It can be seen that evaluating Eq. 1 becomes feasible if we assume a particular form of the distributions under consideration. Often, as is usually the case for videos, a multivariate Gaussian is not an accurate approximation of the underlying data distribution. However, by taking this approximation in a different feature space, we may be able to obtain a tighter fit. Heusel et al.  proposed to use a learned feature embedding when and are distributions over real world images. First, an Inception network 
is trained on ImageNet
to classify images. Next, samples fromand are fed through the pre-trained network and their feature representation (activations) in one of the hidden layers is recorded. Finally, the Fréchet Inception Distance (FID;  ) is obtained by computing Eq. 2
using the means and covariances obtained by fitting a multivariate Gaussian distribution to the recorded responses of the real, and generated samples.
The feature representation learned by the pre-trained neural network greatly affects the quality of the metric. When training on ImageNet, features are learned that expose information useful in reasoning about objects in images, whereas other information content may be suppressed. Likewise, different layers of the network encode features at different abstraction levels. In order to obtain a suitable feature representation for videos we require a pre-trained network to consider the temporal coherence of the visual content across a sequence of frames, in addition to its visual presentation at any given point in time. In this work we investigate several variations of a pre-trained Inflated 3D Convnet (I3D) , and name the resulting metric the Fréchet Video Distance (FVD). The I3D network generalizes the Inception architecture to sequential data, and is trained to perform action-recognition on the Kinetics data set consisting of human-centered YouTube videos . Action-recognition can be viewed as a temporal extension of image classification, requiring visual context and temporal evolution to be considered simultaneously. I3D has been shown to excel at this task, achieving state-of-the-art results on the UCF101 and HMDB51  data sets, and placing first at the CVPR 2017 Charades challenge . In this work we consider I3D networks that have been trained on the RGB frames of the Kinetics-400 data set, and on the Kinetics-600 data set444We used the pre-trained weights that are available online at https://tfhub.dev/.
. In order to obtain suitable feature representations we consider the logits in the final layer, as well as the output of the final pooling layer analogous to prior work.
A potential downside in using Eq. 2
is the potentially large error in estimating Gaussian distributions over the learned feature space. Alternatively Binkowski et al. proposed to use the Maximum Mean Discrepancy (MMD ) in the case of images, and we will explore this variation in the context of videos as well. MMD is a kernel-based approach, which provides a means to calculate the distance between two empirical distributions without assuming a particular form. Concretely, if and are samples drawn from two random variables and with distributions and
, then an unbiased estimator of the squared MMD distance between these two random variables is given as:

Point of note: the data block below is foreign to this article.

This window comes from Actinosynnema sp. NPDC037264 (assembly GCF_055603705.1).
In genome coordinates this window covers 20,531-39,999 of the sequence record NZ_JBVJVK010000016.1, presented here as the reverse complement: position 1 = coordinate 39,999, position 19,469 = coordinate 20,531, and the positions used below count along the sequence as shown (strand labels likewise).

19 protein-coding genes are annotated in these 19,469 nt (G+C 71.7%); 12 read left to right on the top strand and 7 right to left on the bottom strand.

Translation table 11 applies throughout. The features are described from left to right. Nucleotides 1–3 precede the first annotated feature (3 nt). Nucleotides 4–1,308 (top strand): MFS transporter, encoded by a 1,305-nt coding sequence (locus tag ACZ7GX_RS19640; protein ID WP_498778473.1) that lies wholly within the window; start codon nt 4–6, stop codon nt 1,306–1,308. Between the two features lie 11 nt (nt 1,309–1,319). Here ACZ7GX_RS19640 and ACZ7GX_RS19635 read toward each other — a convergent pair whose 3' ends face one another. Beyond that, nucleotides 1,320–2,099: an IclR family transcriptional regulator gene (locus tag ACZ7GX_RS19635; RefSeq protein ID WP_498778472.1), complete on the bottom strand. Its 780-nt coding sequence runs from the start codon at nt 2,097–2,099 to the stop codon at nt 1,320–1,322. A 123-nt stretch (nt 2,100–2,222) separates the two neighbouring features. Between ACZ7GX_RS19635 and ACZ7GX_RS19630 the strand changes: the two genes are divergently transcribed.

where is a kernel that measures the similarity between two input vectors. Binkowski et al.  proposed to use a polynomial kernel , which we will apply to the learned features of the I3D network to obtain the Kernel Video Distance (KVD).
In our experiments in Section 4, we will compare FVD (KVD) to the two main metrics that are currently used in the relevant literature: PSNR, and SSIM. The Peak Signal to Noise Ratio (PSNR) relates the maximum attainable pixel value of the pixels in an image to its Mean Squared Error (MSE) with respect to a ground-truth image. In the case of videos, the PSNR is computed for each frame with respect to a reference frame. Several studies have pointed out that PSNR does not correlate well with subjective video quality, in particular when simultaneously evaluating multiple videos with different content . The Structural Similarity (SSIM; ) index measures the quality of an image as the perceived change in structural information. Similar to the PSNR, the SSIM metric requires access to ground-truth frames, and considers each frame individually. It suffers from the same drawbacks in comparing distributions over videos (with potentially different content) according to human judgment [30, 47].
An advantage of SSIM and PSNR is that they can be used to measure the degree to which a particular generated sequence deviates from a ground-truth sequence, i.e. given a particular context. FVD necessarily considers only distributions of videos, although we will show in Section 4 (Switching noise) that in combining the context frames and the generated frames it can account for generated frames that do not necessarily progress from a sequence of context frames. On the other hand, FVD is naturally applied to the unconditional case in which no ground-truth sequences are available, and estimates the variety among the generated sequences in addition to their visual plausibility.
3 Starcraft 2 Videos
In order to advance the capabilities of generative models for video, a number of challenges must be overcome. For example, generative models must relate similar actions that are performed by agents differing in their visual appearance (e.g. KTH ), or account for the highly non-linear temporal dynamics in observing a robot arm that pushes objects around on a table . Here we propose to consider these challenges in a simpler setting (the StarCraft 2 Learning Environment ) to serve as an intermediate step towards real world video data sets.